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Why can't I take Zyprexa and donate blood?


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Guest maddot

Imagine my surprise when Zyprexa showed up on a list of forbidden medications for people donating blood. The nurse at the Canadian Blood Services clinic wasn't able to tell me why this is, other than that it presents a risk to the donor. Does anyone know the science? Or, should I say, does anyone know the science and can explain it to an arts geek like me? 

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Guest olga forgot again

That's interesting.  I gave blood in April and I was surprised that they didn't want to know what meds I'm taking.  I did this new "double blood" thing where they take the red blood cells but give you back the plasma--the end result is they get double the usable red stuff.  It was cool.

But I'm on 5 meds plus aspirin.  They asked about the aspirin, but not about the others.  That's a puzzlement to me, too.

I have faith that Strung Out On Life or Velvet Elvis or one of our crackerjack researchers will come up with the answer.  I couldn't find out anything on the Red Cross site.

Oopsie, forgot to log in....I'm

olga

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Imagine my surprise when Zyprexa showed up on a list of forbidden medications for people donating blood. The nurse at the Canadian Blood Services clinic wasn't able to tell me why this is, other than that it presents a risk to the donor. Does anyone know the science? Or, should I say, does anyone know the science and can explain it to an arts geek like me?

<{POST_SNAPBACK}>

It might have something to do with the liver enzyme elevation weirdness listed on the Official Zyprexa Website Important Safety Information Page, or the fact that some people got tachycardia...

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when i gave blood a couple years ago (after being on seroquel for a year) i got a letter sent to me from united blood services taht my ALT levels were high.  i probably should go fish out that letter so i have somethign more intelligent to say, but my guess is it probably has something to do with elevated liver enzymes like ALT, although i couldn't find where it mentioned that specifically on the zyprexa website. 

now when ubs calls i read the caller id and never answer teh phone, because i'm selfish.  but i get enough blood drawn already for my diabetes and hyperthyrodism, that i feel i can be picky about giving it out to the general populace.  and with all that's wrong with me, who would really want my blood anyway.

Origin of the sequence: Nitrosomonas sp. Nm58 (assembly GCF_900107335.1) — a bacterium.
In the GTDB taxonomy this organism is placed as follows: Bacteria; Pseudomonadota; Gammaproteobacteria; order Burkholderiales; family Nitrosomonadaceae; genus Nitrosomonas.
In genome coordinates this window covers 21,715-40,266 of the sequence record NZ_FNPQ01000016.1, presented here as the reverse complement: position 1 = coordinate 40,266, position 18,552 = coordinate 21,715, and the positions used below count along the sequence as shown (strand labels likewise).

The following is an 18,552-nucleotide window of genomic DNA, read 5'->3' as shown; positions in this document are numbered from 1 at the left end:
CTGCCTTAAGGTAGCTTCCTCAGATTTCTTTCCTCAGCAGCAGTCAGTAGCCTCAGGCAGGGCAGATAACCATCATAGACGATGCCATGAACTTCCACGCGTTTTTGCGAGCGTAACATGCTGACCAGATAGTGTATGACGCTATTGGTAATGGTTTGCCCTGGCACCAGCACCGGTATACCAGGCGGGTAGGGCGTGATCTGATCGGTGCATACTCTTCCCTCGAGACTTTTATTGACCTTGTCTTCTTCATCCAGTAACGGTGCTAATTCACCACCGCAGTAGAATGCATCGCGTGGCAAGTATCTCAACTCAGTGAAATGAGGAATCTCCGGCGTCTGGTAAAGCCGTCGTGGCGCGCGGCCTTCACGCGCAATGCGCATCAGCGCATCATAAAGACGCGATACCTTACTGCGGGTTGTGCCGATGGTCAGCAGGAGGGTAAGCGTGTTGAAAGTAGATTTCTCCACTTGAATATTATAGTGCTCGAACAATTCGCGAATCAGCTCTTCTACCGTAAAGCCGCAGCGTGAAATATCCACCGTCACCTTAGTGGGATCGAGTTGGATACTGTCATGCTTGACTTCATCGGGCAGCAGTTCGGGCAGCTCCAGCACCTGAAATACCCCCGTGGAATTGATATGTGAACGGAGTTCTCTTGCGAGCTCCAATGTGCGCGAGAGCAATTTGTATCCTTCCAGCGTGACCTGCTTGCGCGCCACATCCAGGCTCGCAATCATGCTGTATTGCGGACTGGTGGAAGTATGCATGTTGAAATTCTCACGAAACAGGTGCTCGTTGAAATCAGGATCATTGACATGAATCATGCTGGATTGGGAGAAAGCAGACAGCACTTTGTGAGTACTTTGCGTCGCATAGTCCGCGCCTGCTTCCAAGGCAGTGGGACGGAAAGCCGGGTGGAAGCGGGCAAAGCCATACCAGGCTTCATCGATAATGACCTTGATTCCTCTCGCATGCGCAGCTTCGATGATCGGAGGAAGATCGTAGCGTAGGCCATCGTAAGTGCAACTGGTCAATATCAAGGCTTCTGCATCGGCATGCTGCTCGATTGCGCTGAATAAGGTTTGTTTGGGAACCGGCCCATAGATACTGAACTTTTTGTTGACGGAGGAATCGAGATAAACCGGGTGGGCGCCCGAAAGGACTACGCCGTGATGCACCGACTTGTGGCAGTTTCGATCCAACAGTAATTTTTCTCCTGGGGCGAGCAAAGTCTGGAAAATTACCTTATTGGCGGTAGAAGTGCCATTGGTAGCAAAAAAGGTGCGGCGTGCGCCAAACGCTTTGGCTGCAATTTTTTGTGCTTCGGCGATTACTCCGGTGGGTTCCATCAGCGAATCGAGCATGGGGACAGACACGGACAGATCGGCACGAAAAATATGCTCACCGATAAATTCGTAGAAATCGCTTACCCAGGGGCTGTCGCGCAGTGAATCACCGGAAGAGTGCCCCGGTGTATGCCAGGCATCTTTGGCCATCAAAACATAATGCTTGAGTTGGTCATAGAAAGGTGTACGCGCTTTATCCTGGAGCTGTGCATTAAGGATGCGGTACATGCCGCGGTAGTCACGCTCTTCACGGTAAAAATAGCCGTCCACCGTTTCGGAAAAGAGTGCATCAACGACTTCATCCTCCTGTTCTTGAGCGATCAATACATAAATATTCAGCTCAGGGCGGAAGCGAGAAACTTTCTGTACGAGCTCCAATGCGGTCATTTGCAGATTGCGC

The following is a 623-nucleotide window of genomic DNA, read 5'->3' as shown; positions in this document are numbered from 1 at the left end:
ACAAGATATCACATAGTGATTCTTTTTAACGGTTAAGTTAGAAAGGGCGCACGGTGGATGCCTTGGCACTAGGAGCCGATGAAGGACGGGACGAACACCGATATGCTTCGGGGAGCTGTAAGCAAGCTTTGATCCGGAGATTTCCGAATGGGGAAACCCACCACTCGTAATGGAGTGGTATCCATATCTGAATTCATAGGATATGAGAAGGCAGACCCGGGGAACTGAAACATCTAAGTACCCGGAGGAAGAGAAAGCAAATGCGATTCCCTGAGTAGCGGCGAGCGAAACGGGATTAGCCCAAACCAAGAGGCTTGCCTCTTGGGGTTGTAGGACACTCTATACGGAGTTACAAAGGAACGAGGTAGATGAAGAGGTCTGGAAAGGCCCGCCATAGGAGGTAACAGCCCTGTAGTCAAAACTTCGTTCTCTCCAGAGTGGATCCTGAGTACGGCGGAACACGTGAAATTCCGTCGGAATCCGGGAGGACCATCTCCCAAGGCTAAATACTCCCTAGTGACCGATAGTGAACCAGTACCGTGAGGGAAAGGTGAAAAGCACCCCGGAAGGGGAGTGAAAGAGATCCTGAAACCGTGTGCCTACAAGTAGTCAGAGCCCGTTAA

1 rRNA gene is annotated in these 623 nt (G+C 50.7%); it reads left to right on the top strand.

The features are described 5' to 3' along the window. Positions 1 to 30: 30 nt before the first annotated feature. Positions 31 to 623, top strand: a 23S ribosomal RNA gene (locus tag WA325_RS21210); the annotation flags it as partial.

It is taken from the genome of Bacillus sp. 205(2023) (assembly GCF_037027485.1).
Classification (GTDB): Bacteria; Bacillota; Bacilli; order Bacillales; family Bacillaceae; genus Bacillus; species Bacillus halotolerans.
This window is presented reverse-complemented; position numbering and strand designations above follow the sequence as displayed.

i never really followed up on the ALT levels, and i still haven't gotten a liver panel even though i mentioned it to my endocrinologist.  about six months after i got that letter i developed type I diabetes.  and everyone assures me (it was one of teh first questions i asked on the old crazytalk) that they're in no ways related - so i guess i just have to accept that, but at least the united blood services letter was a tipoff that something was a little wacky with my liver.  so even if you don't give blood, you might want to get a blood test for a liver panel just to make sure everything is in order.  but you might now that already, so i may be stating the obvious. 

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The screening out of individuals who take antipsychotic medications is all about risk factors for disease. Gay men can't donate blood either, even if they use protection every time. Unfortunate that stereotypes are present in medicine, but they have to do everything they can to protect the integrity of the blood system. For instance, there's a Risperdal ad that claims that risperidone is a good treatment for bipolar young women who pick up men for one-night stands!

There may also be a small, but insignificant risk of agranulcytosis with the -pine antipsychotics. With clozapine, the risk is sufficiently high that regular blood testing is required.

If it makes you feel any better, I'm not allowed to donate blood in Canada because I take finasteride for male pattern baldness. Why? Because there's an incredibly low chance that my blood might be infused into a woman who is pregnant and cause birth defects.

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